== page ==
Everyone Should Approach Cleaning Like Healthcare Cleaning

Healthcare cleaning in empty operating room Healthcare cleaning in empty operating room

If there’s a gold standard in terms of quality cleaning and best practices, it’s definitely the healthcare sector. Indeed, healthcare cleaners can be considered infection and illness prevention experts that everyone should take notes from, especially after COVID-19 shocked the world.

For instance, commercial cleaning crews aren’t required to disinfect an office building or a school to the same level as a hospital or laboratory. Nevertheless, they can learn a lot from healthcare cleaners when it comes to cleaning to keep people healthy. After all, cleanliness, health, and safety are important in every industry.

A good example is how Crewcare has developed a deep cleaning protocol designed to prevent and control infection like the coronavirus.

With that said, here are just a few things that everyone can pick up from cleaners in the healthcare industry.

Disinfection is the goal

According to the American Centers for Disease Control and Prevention, cleaning, disinfecting, and sanitising are three different things. Cleaning removes dirt, germs, and other impurities from objects or surfaces. This process uses soap and water; it may or may not kill harmful pathogens but can considerably lower the number of germs present.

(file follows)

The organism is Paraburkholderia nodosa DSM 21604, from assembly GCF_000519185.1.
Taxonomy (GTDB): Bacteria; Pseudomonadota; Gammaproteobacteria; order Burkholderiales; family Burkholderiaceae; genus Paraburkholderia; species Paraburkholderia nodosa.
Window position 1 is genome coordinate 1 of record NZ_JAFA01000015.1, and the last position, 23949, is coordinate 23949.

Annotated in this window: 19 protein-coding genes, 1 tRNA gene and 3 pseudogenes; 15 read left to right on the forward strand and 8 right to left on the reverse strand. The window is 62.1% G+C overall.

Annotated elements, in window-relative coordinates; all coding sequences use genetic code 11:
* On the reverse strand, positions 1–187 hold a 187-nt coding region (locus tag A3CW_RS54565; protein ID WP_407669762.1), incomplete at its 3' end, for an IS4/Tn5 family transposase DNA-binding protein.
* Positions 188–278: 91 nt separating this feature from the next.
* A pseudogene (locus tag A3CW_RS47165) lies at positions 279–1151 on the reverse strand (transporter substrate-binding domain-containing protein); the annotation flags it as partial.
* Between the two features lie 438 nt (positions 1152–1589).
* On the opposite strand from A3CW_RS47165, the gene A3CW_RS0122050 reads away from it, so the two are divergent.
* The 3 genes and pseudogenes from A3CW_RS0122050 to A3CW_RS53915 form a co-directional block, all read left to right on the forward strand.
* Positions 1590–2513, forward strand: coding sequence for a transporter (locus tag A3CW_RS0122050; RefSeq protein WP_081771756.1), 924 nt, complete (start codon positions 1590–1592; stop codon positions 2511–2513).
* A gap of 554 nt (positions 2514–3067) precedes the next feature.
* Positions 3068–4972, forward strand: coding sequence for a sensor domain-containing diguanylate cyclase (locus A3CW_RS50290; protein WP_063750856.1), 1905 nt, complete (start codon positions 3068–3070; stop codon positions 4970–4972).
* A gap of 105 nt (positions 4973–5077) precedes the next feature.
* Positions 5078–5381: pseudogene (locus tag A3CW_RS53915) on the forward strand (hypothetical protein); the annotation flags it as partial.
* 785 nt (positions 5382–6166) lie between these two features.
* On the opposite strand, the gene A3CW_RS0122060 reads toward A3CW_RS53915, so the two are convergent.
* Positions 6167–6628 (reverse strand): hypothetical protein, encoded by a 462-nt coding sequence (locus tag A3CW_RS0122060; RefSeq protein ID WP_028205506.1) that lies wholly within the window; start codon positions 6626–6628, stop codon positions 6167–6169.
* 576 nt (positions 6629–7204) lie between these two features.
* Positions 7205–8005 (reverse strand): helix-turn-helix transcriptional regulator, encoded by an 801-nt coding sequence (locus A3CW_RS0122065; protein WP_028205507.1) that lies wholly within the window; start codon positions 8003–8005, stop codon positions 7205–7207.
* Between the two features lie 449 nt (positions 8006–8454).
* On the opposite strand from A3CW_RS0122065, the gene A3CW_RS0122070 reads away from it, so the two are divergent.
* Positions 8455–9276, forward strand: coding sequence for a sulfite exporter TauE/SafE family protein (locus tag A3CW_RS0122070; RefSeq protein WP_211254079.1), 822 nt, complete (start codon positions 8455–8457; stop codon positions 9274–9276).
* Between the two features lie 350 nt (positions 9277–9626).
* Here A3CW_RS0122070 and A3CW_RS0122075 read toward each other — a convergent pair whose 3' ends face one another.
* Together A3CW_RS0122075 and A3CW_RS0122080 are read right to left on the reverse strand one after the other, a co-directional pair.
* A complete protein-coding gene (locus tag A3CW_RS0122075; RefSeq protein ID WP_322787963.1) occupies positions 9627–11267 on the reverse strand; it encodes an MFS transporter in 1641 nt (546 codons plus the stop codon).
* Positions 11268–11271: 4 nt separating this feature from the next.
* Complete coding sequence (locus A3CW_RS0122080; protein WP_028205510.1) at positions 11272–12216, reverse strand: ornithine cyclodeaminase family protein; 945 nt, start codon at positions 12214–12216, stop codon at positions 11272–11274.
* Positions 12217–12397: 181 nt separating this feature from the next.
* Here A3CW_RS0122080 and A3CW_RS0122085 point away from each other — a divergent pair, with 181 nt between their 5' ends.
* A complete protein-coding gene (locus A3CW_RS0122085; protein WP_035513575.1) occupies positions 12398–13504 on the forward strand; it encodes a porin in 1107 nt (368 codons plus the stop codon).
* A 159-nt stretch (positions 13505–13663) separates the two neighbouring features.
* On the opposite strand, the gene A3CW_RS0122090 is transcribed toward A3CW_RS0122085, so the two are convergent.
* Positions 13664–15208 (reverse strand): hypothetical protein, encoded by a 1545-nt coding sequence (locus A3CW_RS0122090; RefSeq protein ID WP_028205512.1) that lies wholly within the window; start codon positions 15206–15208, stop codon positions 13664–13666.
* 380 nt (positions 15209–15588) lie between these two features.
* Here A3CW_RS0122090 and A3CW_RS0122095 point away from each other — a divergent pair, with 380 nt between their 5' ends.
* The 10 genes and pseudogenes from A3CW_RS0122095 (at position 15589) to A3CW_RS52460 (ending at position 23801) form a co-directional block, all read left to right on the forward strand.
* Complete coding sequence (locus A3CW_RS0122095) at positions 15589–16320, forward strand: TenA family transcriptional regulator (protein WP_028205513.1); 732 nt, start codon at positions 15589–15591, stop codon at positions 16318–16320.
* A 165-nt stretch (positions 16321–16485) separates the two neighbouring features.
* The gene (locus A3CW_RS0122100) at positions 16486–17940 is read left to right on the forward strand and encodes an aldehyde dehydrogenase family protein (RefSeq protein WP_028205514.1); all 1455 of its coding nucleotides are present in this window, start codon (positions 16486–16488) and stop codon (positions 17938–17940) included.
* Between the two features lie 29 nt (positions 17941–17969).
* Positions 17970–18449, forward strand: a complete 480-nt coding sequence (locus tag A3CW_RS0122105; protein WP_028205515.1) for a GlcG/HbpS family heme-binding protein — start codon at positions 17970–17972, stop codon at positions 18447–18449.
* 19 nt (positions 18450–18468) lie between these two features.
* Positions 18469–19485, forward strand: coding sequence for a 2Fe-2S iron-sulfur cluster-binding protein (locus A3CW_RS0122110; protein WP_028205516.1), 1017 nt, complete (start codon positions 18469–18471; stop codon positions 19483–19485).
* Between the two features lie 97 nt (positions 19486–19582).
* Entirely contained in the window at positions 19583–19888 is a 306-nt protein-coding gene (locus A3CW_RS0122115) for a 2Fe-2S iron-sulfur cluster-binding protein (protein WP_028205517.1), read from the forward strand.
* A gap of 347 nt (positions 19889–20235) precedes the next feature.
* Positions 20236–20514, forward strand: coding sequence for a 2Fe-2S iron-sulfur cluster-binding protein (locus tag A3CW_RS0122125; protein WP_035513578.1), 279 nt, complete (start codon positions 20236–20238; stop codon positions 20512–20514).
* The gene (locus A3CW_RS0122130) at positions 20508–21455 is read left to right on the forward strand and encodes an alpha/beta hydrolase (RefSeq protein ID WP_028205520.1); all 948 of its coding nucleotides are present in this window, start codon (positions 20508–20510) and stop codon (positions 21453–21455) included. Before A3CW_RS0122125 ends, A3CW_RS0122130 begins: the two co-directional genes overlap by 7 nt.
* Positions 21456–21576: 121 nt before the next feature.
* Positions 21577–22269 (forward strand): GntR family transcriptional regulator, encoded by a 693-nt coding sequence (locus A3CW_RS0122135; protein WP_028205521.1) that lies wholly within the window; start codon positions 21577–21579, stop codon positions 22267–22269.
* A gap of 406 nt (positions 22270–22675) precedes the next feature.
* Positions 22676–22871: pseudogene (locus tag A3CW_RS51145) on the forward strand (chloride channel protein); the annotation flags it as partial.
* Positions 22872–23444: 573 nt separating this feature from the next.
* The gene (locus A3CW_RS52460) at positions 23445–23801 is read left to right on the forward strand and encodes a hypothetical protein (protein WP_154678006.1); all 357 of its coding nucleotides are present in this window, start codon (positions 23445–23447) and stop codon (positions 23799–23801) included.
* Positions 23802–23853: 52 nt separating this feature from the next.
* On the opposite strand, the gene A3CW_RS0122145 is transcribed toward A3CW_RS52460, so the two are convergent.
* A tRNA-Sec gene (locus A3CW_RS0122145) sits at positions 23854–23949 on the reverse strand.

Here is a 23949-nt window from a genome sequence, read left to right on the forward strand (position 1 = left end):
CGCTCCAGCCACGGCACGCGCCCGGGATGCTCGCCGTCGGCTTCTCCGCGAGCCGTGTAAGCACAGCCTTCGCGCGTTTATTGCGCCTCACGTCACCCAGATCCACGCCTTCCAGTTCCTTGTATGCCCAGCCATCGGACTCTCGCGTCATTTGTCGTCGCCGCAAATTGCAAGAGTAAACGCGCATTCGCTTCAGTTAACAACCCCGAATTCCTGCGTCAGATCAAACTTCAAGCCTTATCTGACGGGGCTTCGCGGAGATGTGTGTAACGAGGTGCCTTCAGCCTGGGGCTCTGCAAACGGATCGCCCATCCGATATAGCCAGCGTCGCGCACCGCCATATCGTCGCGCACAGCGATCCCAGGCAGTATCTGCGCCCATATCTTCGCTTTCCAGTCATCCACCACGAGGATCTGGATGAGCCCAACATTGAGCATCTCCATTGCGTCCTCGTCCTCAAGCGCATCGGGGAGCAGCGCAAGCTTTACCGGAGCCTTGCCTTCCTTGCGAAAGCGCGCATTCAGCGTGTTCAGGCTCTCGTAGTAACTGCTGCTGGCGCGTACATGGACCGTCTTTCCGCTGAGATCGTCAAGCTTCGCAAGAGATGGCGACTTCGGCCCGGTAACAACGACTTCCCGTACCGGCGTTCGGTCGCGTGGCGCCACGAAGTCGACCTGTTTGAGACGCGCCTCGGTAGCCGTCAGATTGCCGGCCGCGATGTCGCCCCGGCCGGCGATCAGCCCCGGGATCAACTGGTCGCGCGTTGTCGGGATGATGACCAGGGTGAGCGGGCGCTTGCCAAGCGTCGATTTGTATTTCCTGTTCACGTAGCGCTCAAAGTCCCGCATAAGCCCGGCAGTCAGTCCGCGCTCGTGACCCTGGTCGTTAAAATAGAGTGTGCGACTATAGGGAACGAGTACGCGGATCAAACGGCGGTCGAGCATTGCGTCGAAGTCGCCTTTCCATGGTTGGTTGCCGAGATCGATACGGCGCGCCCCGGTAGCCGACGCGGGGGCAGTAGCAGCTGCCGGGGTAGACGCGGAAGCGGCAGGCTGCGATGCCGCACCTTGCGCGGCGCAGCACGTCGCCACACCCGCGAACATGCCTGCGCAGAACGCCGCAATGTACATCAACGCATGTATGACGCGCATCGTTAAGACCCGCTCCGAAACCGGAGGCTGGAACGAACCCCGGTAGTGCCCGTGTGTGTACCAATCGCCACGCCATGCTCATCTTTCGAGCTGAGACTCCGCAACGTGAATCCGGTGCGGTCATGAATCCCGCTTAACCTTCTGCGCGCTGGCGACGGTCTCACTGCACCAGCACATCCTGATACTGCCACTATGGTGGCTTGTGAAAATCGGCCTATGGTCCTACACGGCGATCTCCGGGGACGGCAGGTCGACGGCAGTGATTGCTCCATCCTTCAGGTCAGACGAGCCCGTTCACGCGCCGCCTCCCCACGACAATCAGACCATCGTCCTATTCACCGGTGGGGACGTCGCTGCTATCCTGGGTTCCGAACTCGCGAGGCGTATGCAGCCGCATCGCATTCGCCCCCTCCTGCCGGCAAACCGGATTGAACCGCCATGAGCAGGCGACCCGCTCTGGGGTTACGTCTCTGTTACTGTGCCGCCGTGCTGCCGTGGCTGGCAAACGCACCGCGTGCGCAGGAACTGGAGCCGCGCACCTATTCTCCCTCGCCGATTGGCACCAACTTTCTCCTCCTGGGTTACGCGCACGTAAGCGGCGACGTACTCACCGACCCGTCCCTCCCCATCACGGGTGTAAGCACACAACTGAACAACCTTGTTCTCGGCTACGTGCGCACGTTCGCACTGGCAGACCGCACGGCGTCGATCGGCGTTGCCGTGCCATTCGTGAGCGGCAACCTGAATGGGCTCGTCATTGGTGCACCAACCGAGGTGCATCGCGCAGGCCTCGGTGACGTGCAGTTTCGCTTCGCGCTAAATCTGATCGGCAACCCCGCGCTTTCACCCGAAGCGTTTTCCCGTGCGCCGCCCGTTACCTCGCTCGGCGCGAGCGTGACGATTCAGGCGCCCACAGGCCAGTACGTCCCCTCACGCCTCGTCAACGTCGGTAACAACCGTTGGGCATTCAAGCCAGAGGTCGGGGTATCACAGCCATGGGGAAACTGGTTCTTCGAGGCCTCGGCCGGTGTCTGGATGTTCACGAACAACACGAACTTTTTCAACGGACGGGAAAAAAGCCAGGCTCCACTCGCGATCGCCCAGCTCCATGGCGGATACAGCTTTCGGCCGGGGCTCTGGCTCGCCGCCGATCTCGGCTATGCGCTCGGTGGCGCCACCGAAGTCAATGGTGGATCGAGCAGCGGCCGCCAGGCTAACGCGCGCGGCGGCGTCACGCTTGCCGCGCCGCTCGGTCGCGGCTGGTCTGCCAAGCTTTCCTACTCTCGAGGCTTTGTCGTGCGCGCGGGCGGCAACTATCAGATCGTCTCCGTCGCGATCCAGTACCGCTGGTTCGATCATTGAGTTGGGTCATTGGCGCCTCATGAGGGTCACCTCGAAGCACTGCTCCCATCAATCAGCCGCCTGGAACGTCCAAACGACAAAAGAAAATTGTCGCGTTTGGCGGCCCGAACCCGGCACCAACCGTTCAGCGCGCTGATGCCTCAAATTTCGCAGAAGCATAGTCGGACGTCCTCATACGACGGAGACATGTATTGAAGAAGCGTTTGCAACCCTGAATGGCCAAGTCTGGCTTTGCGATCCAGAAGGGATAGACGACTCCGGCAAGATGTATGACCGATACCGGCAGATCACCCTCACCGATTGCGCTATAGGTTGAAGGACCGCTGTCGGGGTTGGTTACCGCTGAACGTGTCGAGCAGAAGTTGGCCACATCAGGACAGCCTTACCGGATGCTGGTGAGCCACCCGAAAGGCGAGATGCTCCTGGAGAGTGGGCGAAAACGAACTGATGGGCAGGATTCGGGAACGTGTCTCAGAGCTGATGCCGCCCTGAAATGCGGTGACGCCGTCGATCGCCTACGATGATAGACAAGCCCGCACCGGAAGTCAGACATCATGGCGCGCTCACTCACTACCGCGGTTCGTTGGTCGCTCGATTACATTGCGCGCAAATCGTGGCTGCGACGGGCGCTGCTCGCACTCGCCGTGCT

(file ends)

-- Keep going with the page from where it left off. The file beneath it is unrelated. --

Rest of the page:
Disinfecting is what kills bacteria, germs, and some viruses through the use of chemicals. However, do note that a disinfected object or surface is not always clean. Just think of a child’s toy that you wiped down with alcohol but didn’t wash with soap. That’s why it’s important to first clean something before you disinfect it. It’s also important to follow product instructions such as the correct amount of disinfectant and how long you should let it sit for maximum effect.

A key thing to remember is that sanitising can actually be achieved by either cleaning and/or disinfecting. This is because sanitising is simply the process of decreasing the number of harmful microorganisms on an object or a surface to an acceptable level. The acceptable level may vary depending on the standards or requirements set by a public health authority.